The main characters of The Crowded Shadows spend most of the first half of the book wandering about a forest, ostensibly with the intent of finding King Jonathon’s son, Alberon, and determining why he has rebelled against his father and to resolve their differences, if possible. Wynter, the Protector Lady and the character from whose point of view the story is told, meets up with Razi, the king’s older but illegitimate son, and his friend, Christopher, in a sufficiently dramatic way in the early pages of the book. They then spend nearly one hundred pages riding around, trying to avoid danger in the shape of the Loups Garous, apparently a band of villains who take slaves wherever they can find them — and who are responsible, as we learned in the first book, The Poison Throne, for Christopher’s enslavement and injuries. Ultimately they meet up with the Merron, a group of people who bear some resemblance to the Irish in our world — though I hasten to add that the resemblance seems to be mostly physical and a matter of language. The differences between this group and the present-day Irish are otherwise immense, principally because this tribe is pagan, and its rituals are critical to the story.
Christopher was originally one of the Merron, and is adopted into this tribe after they have a serious run-in with the Loups Garous. This short-lived battle gives us some information about Christopher that is dropped into the story and left to lie with no explanation whatsoever, one of the many annoyances contained in this volume. Another is that there are several conflicts and misunderstandings that could be avoided if only one or more of the characters would simply explain things to the others. Instead, the plot plays out with great anguish involved to those who could have been spared it. A third problem is that the author continues to tease her audience with the idea of a relationship between Christopher and Wynter, but never manages to bring the relationship to life. How many times can two people share the same bed and not have sex? Since we’ve already learned in the first book that Christopher is an especially sexual male, and we know that he is an older teenager besides, this is hard to fathom — especially since Wynter tends to offer herself up on a platter. No matter how tired from the road these people are, it is unrealistic for Wynter to have reached the end of The Crowded Shadows with her virginity intact.
The Crowded Shadows is at least one-third longer than it needed to be. Things happen at a glacial pace until one reaches the final one hundred pages, when the plot finally takes off and we learn who the Merron are and what they are in Jonathon’s kingdom for — and what they must sacrifice to make a new home for themselves.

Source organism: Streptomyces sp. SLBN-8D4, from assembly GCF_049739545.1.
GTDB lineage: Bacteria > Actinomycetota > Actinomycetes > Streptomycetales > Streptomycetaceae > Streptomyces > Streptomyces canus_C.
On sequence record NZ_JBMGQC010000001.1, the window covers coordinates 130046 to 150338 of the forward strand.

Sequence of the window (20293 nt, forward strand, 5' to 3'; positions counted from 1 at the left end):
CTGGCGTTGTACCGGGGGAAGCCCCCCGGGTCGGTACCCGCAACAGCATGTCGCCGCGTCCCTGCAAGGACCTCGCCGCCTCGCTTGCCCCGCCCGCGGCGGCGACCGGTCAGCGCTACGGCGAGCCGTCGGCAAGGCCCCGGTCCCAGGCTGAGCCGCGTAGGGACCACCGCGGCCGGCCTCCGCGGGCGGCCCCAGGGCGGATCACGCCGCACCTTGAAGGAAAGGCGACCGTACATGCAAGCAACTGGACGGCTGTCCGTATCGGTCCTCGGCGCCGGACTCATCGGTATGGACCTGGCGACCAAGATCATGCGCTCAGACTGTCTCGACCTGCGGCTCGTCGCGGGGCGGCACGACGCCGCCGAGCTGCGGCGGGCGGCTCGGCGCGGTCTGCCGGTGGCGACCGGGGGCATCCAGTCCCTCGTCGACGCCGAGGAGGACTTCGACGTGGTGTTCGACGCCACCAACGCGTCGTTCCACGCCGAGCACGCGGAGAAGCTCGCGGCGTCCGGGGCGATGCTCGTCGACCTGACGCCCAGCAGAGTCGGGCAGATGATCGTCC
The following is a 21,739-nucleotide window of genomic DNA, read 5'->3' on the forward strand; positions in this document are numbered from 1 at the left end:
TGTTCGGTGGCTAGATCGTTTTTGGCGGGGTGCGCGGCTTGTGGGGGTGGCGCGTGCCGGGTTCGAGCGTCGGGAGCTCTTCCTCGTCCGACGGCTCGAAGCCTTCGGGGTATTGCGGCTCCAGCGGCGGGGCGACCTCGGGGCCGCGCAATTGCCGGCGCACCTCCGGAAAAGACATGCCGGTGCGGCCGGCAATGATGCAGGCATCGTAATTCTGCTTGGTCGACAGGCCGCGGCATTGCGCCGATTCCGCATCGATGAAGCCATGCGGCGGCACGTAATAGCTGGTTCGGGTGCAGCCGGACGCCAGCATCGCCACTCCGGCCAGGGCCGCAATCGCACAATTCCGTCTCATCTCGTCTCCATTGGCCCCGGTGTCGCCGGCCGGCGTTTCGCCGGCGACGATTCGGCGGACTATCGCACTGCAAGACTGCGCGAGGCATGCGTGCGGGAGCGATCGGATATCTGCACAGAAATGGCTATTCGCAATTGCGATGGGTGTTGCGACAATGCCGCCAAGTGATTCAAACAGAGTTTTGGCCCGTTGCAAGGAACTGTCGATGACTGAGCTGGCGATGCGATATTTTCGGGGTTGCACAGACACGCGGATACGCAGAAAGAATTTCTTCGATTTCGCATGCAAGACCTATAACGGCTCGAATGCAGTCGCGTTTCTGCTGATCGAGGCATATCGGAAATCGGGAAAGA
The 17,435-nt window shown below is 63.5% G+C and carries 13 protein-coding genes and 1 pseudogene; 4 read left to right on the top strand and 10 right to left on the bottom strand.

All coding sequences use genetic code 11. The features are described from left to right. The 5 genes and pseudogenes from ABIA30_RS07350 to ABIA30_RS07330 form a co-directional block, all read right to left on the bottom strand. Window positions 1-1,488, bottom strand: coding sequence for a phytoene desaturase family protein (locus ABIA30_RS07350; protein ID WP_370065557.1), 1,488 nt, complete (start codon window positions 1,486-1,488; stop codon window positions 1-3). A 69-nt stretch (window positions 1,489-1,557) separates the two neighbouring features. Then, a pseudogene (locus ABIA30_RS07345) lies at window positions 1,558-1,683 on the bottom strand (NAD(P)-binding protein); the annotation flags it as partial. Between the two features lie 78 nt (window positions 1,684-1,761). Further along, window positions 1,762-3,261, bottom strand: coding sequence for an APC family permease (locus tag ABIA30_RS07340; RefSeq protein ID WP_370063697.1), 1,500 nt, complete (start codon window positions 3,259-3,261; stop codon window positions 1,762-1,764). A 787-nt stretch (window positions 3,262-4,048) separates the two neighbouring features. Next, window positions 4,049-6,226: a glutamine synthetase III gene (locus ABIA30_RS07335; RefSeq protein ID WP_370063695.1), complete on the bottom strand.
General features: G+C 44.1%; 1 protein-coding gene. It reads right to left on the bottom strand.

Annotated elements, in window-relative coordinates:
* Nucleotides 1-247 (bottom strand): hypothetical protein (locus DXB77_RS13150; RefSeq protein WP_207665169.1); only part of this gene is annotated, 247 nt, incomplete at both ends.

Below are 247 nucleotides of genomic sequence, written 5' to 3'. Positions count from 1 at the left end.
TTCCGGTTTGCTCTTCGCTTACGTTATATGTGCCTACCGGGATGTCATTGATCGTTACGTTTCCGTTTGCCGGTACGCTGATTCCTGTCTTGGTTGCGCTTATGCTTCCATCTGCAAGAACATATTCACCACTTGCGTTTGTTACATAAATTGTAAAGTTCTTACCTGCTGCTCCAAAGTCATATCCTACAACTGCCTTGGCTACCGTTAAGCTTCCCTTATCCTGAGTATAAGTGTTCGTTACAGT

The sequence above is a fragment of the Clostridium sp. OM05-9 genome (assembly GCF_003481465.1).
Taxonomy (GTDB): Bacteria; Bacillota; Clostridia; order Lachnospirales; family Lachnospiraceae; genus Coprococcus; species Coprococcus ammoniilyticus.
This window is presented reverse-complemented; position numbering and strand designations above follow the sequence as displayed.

I remain unconvinced that this trilogy is principally intended for young adults, despite the age of the protagonist and the characters close to her. Yes, there is no explicit sex, but sex scenes rarely play out well in science fiction and fantasy in any event, no matter the intended audience; and there is a high quotient of violence that would prevent me, at least, from offering these books to a middle-school-aged child. Adults will likely find this a quick and decent read, though they will be impatient to get to the meat of the story. I hope for more in the third book in the series, The Rebel Prince.
A final note on this edition of the book: whoever was charged with proofreading this book (assuming anyone was) did a terrible job. Misspellings abound, and punctuation often goes missing. There is no excuse for such unprofessional practice from a major publisher like Orbit.
The Moorehawke Trilogy — (2008-2010) Publisher: Politics and Corruption. Insurgencies. Racial intolerance. Religious repression. And a weapon of Mass Destruction. No, this is not 2008, but the world of The Moorehawke Trilogy: an imagined medieval Europe, peppered with historical improbabilities, like talking cats and vicious and violent ghosts. The first book The Poison Throne, is no twee fantasy, but more a gothic graphic novel with powerful emotional relationships and a visually stunning landscape. Chief protagonist is Wynter Moorehawke, an older than her years master craftswoman, whose childhood was spent within the royal court. Skilled at diplomacy and game playing, Wynter nonetheless finds herself totally shaken by the realm that she returns to after five years away. Days of laughter, friendly ghosts and chatty cats remain only in her memory’s eye. The present confronts her with power play, intrigue, and dark torture chambers; violent wailing spirits and cats (those that are still alive) too scared to talk to humans. The Inquisition has become a real and present danger. Wynter’s fate lies with the resistance, but does that resistance come from within the realm or without? Together with her great friend The Lord Razi and his mysterious friend Christopher Garron, Wynter must try and restore the Kingdom to its former stability and peace. But this new Kingdom is a dangerous place, where all resistance is brutally suppressed, and the trio run the constant risk of imprisonment, torture and death.